Testicular Cancer Treatments

Treating testicular cancer depends on several different factors. The team at Affiliated Urologists may recommend a number of treatment options to ensure a high survival rate and low risk of recurrent cancer.
Inguinal Orchiectomy
The inguinal orchiectomy procedure can be performed as a partial procedure, where a tumor is removed, or as a radical orchiectomy, in which one or both testicles are completely removed. This is an extremely common treatment option for localized testicular cancer; although, it can also be practiced as a first step toward treating metastasized cancer originating in the testis. This surgical procedure leaves patients with a high survival rate and low risk of recurrent cancer, especially if the procedure is paired with other treatments offered at Affiliated Urologists.
Patients may be asked to avoid foods and non-clear liquids the night before the procedure. General anesthesia is typically administered, so fasting helps eliminate the possibility of surgical complications. In order to promote proper wound healing, patients may also be asked to stop smoking several weeks before the procedure.
During a radical orchiectomy, the patient is put under general anesthesia, shaved, and sterilized. A small incision is made in the groin just above the base of the leg on the affected side near the inguinal ligament. The testicle is pushed up and removed through the incision. The surgeon also removes the spermatic cord to reduce the risk of cancer spreading to the cord and nearby lymph nodes. Fortunately, the inguinal approach allows surgeons to examine the lymph nodes and determine whether or not the cancer has spread. A partial orchiectomy is a similar procedure that spares the testes by making an incision directly into the testicle, rather than the groin. The surgeon then carefully works to remove the tumor and suture the area back together. Finally, the patient is taken to a separate room to recover. A short hospital stay is expected.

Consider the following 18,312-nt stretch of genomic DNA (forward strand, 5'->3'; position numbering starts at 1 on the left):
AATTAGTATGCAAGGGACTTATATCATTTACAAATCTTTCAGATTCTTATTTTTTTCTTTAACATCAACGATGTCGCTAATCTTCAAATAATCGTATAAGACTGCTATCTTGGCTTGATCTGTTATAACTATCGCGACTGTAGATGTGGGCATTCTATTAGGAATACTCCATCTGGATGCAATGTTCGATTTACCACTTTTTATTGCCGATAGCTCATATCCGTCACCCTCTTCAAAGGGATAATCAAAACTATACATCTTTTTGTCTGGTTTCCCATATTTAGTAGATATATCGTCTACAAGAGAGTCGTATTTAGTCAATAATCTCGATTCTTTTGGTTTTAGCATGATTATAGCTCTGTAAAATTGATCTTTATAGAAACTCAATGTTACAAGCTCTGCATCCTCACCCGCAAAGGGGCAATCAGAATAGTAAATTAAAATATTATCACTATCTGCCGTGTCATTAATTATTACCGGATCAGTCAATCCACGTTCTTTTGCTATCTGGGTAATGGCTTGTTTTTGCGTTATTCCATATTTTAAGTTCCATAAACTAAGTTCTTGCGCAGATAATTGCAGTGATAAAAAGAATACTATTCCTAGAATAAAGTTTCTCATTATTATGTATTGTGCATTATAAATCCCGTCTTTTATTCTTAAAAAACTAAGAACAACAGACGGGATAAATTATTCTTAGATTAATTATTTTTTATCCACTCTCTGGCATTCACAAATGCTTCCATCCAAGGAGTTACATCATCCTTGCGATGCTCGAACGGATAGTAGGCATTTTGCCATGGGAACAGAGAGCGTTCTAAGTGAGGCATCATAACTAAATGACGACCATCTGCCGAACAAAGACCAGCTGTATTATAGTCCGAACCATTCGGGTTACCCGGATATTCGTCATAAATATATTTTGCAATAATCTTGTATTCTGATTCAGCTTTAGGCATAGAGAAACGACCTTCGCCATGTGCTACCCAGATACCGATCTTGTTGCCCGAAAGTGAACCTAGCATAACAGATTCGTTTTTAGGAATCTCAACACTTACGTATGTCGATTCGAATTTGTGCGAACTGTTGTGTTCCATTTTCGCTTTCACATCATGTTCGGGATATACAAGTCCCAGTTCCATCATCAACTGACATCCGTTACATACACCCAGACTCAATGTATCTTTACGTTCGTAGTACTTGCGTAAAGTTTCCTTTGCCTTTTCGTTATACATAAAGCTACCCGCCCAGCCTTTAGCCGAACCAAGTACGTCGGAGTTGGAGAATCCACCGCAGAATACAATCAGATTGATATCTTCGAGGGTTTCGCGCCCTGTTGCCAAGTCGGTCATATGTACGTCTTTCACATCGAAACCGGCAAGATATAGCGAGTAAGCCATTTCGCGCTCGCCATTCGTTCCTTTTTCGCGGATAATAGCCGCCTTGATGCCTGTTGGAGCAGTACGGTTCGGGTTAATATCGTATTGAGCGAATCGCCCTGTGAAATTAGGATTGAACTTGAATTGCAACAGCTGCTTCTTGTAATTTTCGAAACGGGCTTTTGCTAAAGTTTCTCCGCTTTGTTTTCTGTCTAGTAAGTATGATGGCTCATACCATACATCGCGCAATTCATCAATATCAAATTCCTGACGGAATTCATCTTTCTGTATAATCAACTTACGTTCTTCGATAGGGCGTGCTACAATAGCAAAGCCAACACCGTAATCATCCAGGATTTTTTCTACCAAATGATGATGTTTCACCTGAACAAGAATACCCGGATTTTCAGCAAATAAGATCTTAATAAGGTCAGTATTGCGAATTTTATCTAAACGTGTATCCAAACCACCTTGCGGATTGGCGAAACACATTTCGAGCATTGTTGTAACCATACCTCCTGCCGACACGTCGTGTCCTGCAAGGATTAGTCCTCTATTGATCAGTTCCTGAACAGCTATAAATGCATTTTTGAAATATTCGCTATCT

When patients arrive home, they may experience some discomfort. This can be mitigated through pain medication prescribed by the physician, ice, and the use of a scrotal support. Patients should also look out for any signs of complications including fever, inability to urinate, or heavy bleeding. Slight discoloration and swelling are normal following an inguinal orchiectomy. In order to minimize the risk of complication, patients should not let their surgical wound dressings soak in a bathtub. Instead, they should keep the area clean and free of dirt in a shower. In addition, patients should avoid strenuous activity, including lifting heavy items. A follow-up appointment may be necessary to have any stitches removed. The patient's cancer may be monitored at regular intervals, but if the cancer has been in remission for a while, patients may only need to return on an annual basis.

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